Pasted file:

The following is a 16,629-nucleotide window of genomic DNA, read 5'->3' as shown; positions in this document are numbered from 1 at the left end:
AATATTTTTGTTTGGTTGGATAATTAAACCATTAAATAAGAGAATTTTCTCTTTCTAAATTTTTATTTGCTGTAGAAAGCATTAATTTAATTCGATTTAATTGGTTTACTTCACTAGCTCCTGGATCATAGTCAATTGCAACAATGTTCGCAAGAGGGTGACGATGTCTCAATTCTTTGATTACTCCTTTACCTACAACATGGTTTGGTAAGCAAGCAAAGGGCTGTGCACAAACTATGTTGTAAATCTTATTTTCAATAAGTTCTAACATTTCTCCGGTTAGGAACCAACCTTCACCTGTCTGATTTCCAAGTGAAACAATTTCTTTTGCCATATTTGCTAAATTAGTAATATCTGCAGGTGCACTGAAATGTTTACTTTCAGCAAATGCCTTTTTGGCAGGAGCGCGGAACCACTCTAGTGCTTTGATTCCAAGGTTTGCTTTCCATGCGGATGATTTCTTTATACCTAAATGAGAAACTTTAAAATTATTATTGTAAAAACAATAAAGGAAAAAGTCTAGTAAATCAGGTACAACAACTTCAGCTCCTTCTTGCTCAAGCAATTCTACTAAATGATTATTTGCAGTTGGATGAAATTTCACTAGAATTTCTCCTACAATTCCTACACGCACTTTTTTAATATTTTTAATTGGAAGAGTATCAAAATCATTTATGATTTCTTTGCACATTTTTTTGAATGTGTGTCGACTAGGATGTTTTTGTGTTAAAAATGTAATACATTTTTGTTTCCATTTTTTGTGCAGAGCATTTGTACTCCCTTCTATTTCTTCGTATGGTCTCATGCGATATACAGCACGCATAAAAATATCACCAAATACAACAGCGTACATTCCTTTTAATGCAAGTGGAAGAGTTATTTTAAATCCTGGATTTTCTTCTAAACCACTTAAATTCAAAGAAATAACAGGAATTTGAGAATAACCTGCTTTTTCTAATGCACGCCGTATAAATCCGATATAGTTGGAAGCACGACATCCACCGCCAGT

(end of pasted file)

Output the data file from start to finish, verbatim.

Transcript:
The following is a 16,629-nucleotide window of genomic DNA, read 5'->3' as shown; positions in this document are numbered from 1 at the left end:
AATATTTTTGTTTGGTTGGATAATTAAACCATTAAATAAGAGAATTTTCTCTTTCTAAATTTTTATTTGCTGTAGAAAGCATTAATTTAATTCGATTTAATTGGTTTACTTCACTAGCTCCTGGATCATAGTCAATTGCAACAATGTTCGCAAGAGGGTGACGATGTCTCAATTCTTTGATTACTCCTTTACCTACAACATGGTTTGGTAAGCAAGCAAAGGGCTGTGCACAAACTATGTTGTAAATCTTATTTTCAATAAGTTCTAACATTTCTCCGGTTAGGAACCAACCTTCACCTGTCTGATTTCCAAGTGAAACAATTTCTTTTGCCATATTTGCTAAATTAGTAATATCTGCAGGTGCACTGAAATGTTTACTTTCAGCAAATGCCTTTTTGGCAGGAGCGCGGAACCACTCTAGTGCTTTGATTCCAAGGTTTGCTTTCCATGCGGATGATTTCTTTATACCTAAATGAGAAACTTTAAAATTATTATTGTAAAAACAATAAAGGAAAAAGTCTAGTAAATCAGGTACAACAACTTCAGCTCCTTCTTGCTCAAGCAATTCTACTAAATGATTATTTGCAGTTGGATGAAATTTCACTAGAATTTCTCCTACAATTCCTACACGCACTTTTTTAATATTTTTAATTGGAAGAGTATCAAAATCATTTATGATTTCTTTGCACATTTTTTTGAATGTGTGTCGACTAGGATGTTTTTGTGTTAAAAATGTAATACATTTTTGTTTCCATTTTTTGTGCAGAGCATTTGTACTCCCTTCTATTTCTTCGTATGGTCTCATGCGATATACAGCACGCATAAAAATATCACCAAATACAACAGCGTACATTCCTTTTAATGCAAGTGGAAGAGTTATTTTAAATCCTGGATTTTCTTCTAAACCACTTAAATTCAAAGAAATAACAGGAATTTGAGAATAACCTGCTTTTTCTAATGCACGCCGTATAAATCCGATATAGTTGGAAGCACGACATCCACCGCCAGT